Do you know what you don’t see in this area? A coffee machine. Steady hands, please.
TIG-welded titanium joints need to be backfilled with inert argon gas so as not to contaminate the weld area. Not surprisingly, a company the size of Moots goes through a lot of argon. Whereas once it would just cycle through a whole bunch of smaller tanks as needed, it now has a much bigger tank (that resides outside), which is refilled periodically instead of replaced.
It’s not enough for every weld to look perfect. It’s also critical that the joints are welded in specific orders and directions to avoid warping the frame. There’s an incredible amount of heat being introduced here, and a careless order can ruin what might have been a beautiful bicycle.
The seat tube-to-bottom bracket joint is fusion welded all the way around, not just tacked and covered up by the down tube. According to Moots, it’s this sort of small detail that not only helps its frames last, but prevents mystery creaks from popping up down the road.
A little bit further along here. Even the initial fusion welds are pretty.
Looks like there’s a budding American Ninja Warrior within the walls of Moots.
Moots employs some of the most talented welders around. But even the most experienced craftspeople have their limitations.
“Sparky” is a welding fixture developed by former Moots employee Brad Bingham (who later went on to take over Kent Eriksen’s smaller custom titanium operation not far away). It allows builders to more easily and consistently weld around the entire circuference of a cylindrical joint, such as what’s found at the top of a seat tube. The motor at left rotates the tube at a constant (and known) speed, so every weld comes out perfect.
Moots currently has 24 full-time employees, including eleven dedicated soley to production. On any given working day, three welders are making the magic happen.
Moots also produces its smaller titanium fittings in-house, such as bottom bracket shells, cable guides, and most of its dropouts.
Titanium candy.
These steerer clamps will eventually be turned into gorgeous titanium stems.
Moots recently started using 3D-printed titanium dropouts, specifically to address the alignment challenges created with the advent of flat-mount disc brakes. Whereas most titanium builders will first weld the mounts to the inside of the chainstay, and then weld that sub-assembly into the frame, Moots prefer to maintain its proven process with dropouts that already have the mounts formed directly in place. It removes another chance for heat-related warping, and helps maintain consistency. The dropouts also look really cool.
Moots uses some of its scrap tubing to make limited-edition noisemakers around the start of each cyclocross season.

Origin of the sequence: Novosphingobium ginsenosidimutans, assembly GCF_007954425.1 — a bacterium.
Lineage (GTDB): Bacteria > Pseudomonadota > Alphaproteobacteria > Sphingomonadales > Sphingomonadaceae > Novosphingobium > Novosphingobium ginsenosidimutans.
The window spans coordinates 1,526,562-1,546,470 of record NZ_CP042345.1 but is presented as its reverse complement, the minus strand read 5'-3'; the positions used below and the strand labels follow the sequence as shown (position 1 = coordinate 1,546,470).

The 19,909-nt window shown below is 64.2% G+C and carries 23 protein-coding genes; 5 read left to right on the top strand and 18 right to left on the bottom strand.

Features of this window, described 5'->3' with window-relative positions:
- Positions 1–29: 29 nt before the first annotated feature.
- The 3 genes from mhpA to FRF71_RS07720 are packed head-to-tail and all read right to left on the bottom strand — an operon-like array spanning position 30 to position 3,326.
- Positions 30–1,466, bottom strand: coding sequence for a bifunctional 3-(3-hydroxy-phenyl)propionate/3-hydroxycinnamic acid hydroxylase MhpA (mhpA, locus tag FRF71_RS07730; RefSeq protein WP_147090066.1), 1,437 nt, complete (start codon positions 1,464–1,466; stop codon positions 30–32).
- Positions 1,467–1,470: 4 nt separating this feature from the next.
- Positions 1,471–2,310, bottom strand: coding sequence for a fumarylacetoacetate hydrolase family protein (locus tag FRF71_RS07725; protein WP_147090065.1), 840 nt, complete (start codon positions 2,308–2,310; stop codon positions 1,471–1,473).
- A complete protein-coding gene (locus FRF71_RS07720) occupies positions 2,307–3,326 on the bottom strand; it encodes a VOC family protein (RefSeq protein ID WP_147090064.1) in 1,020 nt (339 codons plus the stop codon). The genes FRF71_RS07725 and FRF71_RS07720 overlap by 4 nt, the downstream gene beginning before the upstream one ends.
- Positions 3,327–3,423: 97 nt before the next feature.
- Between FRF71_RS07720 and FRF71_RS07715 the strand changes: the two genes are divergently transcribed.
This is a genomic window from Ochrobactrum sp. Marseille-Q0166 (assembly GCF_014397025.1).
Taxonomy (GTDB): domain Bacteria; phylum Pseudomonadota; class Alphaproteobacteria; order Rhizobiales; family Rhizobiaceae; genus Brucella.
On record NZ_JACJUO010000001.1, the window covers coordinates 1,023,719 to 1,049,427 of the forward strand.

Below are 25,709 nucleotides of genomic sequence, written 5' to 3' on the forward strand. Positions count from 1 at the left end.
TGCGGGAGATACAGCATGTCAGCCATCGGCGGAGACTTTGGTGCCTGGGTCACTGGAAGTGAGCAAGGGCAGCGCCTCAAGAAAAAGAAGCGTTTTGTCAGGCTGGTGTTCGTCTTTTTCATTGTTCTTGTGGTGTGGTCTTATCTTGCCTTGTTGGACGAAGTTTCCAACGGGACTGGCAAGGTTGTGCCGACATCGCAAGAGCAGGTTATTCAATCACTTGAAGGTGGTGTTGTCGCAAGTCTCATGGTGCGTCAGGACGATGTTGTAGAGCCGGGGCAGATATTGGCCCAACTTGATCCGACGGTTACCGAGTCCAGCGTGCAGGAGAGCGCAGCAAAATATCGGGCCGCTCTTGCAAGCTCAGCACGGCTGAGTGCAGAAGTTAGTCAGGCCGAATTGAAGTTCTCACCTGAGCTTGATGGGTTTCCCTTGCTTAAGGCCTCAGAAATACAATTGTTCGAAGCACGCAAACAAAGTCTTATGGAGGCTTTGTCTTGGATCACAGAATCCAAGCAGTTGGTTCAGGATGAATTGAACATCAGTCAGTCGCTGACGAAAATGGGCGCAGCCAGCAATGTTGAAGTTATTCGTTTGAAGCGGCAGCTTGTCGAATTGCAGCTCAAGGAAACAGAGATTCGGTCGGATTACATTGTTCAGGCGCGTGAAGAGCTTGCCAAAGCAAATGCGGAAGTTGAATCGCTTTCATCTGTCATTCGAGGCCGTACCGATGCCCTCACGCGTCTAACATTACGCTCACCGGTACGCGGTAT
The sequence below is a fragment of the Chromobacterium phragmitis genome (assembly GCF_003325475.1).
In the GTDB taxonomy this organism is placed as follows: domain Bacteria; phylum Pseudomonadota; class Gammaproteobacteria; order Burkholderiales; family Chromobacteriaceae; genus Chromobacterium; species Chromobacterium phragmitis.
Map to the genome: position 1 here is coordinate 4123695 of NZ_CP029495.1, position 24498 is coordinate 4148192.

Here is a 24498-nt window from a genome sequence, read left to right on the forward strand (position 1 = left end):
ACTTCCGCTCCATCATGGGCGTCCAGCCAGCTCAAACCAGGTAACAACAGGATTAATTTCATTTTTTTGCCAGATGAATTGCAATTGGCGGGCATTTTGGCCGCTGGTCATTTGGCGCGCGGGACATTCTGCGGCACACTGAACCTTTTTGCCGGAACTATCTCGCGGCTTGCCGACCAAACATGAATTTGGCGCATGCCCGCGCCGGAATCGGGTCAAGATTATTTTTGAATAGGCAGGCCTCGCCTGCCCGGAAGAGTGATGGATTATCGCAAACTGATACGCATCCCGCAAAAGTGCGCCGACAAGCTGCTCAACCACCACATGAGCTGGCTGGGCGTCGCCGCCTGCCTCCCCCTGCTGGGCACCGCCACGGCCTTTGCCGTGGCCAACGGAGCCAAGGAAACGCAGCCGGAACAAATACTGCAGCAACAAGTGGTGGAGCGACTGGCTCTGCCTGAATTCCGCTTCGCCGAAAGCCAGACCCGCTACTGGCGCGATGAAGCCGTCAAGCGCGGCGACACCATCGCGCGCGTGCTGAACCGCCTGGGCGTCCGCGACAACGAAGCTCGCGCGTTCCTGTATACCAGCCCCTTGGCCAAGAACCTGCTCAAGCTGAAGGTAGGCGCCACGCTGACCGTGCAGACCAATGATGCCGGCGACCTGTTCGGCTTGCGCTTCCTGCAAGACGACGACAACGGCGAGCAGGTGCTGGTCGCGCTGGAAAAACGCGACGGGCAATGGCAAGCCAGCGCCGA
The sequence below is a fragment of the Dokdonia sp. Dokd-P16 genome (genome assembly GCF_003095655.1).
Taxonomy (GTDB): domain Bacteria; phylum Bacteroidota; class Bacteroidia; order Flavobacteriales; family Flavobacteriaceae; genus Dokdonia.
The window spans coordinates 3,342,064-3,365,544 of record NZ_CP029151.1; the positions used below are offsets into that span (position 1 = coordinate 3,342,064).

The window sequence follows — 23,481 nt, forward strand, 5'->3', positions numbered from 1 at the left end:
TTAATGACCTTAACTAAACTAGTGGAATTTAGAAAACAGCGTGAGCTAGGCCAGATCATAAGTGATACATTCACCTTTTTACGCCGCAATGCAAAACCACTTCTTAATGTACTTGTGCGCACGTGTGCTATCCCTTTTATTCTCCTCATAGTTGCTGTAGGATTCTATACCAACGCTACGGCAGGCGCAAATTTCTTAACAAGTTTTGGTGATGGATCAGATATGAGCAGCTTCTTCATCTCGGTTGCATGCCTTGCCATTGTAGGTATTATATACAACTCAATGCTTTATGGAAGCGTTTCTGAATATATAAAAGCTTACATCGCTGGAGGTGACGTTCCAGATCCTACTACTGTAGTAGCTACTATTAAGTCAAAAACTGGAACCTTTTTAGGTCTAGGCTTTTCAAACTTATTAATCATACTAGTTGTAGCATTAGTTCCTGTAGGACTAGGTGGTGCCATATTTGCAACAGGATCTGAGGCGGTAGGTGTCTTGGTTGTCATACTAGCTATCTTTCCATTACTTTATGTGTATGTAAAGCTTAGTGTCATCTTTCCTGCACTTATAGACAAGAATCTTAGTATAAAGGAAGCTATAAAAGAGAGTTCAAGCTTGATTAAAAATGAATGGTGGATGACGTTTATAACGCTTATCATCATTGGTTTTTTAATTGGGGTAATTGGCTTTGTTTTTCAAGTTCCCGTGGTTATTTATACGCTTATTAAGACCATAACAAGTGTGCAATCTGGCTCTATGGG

Titanium is both heavier and less rigid than carbon fiber, and also doesn’t provide as much design flexibiliy. But there’s just something about it that still generates an emotional response with many riders.
Once the frames are fully welded, they move into the finishing area.
Serial numbers are stamped into each frame by hand.
Every Moots frame is fully reamed, faced, chased, and honed as needed to make sure every component fits as it should.
Moots currently offers both threaded and press-fit bottom brackets, but has no plans to add T47 to the list. According to Moots, the format just isn’t conducive to medium-volume production like this.
If many of Moots’ machines look old, that’s because they are. But in many instances, the older ones are more highly cherished than newer ones. With proper maintenance, they can last nearly forever, too.
These frames are all awaiting finishing work, such as blasting, decaling, and/or anodizing.
These final welds haven’t yet been brushed, but you can already see how impeccably even they are.
After welding, every frame is checked on the alignment table. Given titanium’s stubborn resistance to cold-setting, it’s far better if the frames are already straight by the time they get here.
For anodized logos, Moots first polishes and anodizes the entire area. A mask is applied, the whole frame is media blasted, and then there’s a brilliant logo left behind once the mask is removed.
Moots sponsors the Alpha Bicycle Company cyclocross team, but one of the beauties of titanium is that racers don’t need new frames every year. A batch of team frames was currently getting refinished in preparation for the upcoming season.
A blast from the past. Moots’ Malcolm X full-suspension mountain bike was short-lived, but showed the company’s willingness to experiment.
Moots founder Kent Eriksen left Moots in 2005 to start up another titanium frame company, Kent Eriksen Cycles, that was aimed more toward fully custom builds. Eriksen has since retired, and that company is now being run by head welder Brad Bingham, who served long stints at both brands.
Moots houses its two media blasting chambers in a separate room to help keep the rest of the facility clean.
Media blasting is messy work, so the room in which the blasting chambers are housed has its own air management system.
Anodizing is simple in theory, and requires very little in terms of equipment.
Getting anodized finishes to look this brilliant is easier said than done, however. Getting the precise colors you want in a repeatable fashion is a bit of an art form, too.
Hey Ryan Trebon, your new Moots is almost ready!
CNC machining has long been an important process within the Moots factory, but it’s taking on an even bigger role these days.
Moots makes as much as it can in-house, which means the CNC machines are generally kept quite busy.
Why use a head tube badge when you machine the logo right into the head tube?
Seatpost collars in process inside the CNC mill.
All of the aluminum and titanium scrap is sent off to a recycling facility.
Fresh and shiny Moots frames, almost ready to be sent off to their partner dealers. Someone’s dream is about to come true…
Few brands occupy as many cyclists’ wish lists as Moots – and the Routt RSL gravel bike is certainly a good reason why that would be.

Editors' Picks